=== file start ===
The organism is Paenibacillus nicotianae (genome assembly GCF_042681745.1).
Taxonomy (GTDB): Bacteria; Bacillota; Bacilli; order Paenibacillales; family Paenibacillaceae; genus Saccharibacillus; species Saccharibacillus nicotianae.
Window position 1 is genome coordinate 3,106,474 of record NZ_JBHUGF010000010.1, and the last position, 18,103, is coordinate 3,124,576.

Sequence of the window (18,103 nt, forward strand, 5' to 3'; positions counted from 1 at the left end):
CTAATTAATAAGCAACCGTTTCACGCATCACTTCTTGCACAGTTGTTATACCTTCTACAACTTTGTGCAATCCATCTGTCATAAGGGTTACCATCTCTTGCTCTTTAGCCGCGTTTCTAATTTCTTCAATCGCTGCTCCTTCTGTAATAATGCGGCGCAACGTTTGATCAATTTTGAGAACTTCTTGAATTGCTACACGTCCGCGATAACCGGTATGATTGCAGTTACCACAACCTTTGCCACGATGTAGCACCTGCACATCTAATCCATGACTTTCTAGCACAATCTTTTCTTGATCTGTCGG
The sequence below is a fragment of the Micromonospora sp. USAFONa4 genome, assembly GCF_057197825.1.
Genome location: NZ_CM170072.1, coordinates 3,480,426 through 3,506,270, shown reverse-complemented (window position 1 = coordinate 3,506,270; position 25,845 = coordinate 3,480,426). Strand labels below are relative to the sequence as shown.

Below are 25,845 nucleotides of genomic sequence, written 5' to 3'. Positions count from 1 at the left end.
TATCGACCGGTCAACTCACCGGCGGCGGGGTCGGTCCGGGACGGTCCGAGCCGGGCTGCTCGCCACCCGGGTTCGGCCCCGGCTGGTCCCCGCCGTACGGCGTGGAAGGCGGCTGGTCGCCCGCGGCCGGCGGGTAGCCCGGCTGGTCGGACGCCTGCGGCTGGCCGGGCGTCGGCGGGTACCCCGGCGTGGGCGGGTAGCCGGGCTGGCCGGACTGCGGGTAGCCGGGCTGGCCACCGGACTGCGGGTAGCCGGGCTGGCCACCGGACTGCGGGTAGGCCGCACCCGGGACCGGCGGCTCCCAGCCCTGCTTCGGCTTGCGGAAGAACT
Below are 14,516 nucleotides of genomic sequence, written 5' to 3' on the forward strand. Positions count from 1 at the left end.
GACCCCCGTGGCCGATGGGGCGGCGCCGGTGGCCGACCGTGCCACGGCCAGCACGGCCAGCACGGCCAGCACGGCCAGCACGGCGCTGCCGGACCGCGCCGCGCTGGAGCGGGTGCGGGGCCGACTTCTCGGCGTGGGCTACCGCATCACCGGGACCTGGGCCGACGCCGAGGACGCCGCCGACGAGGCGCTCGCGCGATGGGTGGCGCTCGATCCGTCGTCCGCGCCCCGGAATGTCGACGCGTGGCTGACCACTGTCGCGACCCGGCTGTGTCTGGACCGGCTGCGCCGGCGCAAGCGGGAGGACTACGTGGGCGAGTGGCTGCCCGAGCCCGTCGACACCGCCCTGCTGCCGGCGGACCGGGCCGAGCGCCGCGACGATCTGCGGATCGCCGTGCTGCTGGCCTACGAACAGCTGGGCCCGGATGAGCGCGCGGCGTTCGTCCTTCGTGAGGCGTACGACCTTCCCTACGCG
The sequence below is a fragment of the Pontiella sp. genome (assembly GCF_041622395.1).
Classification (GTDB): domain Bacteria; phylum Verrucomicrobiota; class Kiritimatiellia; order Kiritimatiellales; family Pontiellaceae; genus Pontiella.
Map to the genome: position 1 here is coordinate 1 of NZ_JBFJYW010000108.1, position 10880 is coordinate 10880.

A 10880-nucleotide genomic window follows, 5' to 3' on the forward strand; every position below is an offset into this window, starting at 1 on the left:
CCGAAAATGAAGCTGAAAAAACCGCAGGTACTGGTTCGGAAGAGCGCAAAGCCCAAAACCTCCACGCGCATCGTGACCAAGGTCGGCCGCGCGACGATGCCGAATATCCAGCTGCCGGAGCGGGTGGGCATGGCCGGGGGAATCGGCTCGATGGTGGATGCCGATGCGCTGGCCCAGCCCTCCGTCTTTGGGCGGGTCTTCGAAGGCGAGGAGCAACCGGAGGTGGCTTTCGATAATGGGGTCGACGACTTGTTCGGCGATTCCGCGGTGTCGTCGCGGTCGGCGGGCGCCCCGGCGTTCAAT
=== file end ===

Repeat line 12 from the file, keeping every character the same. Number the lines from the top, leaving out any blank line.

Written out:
The sequence below is a fragment of the Pontiella sp. genome (assembly GCF_041622395.1).